On June 1, 1907, Harriet Hayden purchased the townhouse at 459 Marlborough, to the east of 10 Charlesgate East, which had remained a private residence. She converted it into five apartments which were leased in conjunction with The Charlesgate. It remained her separate property, however, owned by her as an individual, whereas 4-10 Charlesgate East were owned by her as trustee of the Putnam family trust.
Harriet (Upham) Putnam died in May of 1905 and Sarah Gooll Putnam died in October of 1912. J. Pickering Putnam and Grace (Stevens) Putnam continued to live at The Charlesgate.
In about 1912, Herbert Garfield Summers became manager of The Charlesgate. He and his wife, Fanny M. (Smith) Summers, lived in the hotel.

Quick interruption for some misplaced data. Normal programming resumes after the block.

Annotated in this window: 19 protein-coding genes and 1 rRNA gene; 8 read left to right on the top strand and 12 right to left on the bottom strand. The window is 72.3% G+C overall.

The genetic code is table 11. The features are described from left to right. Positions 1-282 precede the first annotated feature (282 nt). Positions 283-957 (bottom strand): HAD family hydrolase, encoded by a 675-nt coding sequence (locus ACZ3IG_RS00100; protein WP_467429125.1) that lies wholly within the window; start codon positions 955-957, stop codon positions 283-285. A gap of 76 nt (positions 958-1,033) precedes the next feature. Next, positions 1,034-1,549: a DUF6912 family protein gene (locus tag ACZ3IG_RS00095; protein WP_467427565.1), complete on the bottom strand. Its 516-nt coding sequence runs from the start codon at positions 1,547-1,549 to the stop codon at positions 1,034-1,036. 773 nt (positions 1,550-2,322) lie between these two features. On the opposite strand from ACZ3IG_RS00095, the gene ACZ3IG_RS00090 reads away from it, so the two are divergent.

In June of 1915, Harriet Hayden filed for (and subsequently received) permission to replace a small window in the basement on the east side of 459 Marlborough under the “bay window nearest back” with “two larger windows with 16 inch brick pier between them.” The occupancy was indicated as five apartments. The remodeling was designed by J. Pickering Putnam.
In May of 1916, Harriet Hayden, as trustee, filed for (and subsequently received) permission to enlarge eight basement windows on the Marlborough façade of 10 Charlesgate East “so as to give more light in these rooms.” The remodeling was once again designed by her brother.
J. Pickering Putnam died in February of 1917. Grace Putnam continued to live at The Charlesgate until shortly before her death in April of 1948.
On July 30, 1923, 4-10 Charlesgate East were acquired from Harriet Hayden, as trustee of the Putnam trust, by Herbert G. Summers and Miss Mary Grosvenor Potter, an attorney in New York City. On the same day, they also acquired 459 Marlborough from Harriet Hayden, which she had continued to own in her own name.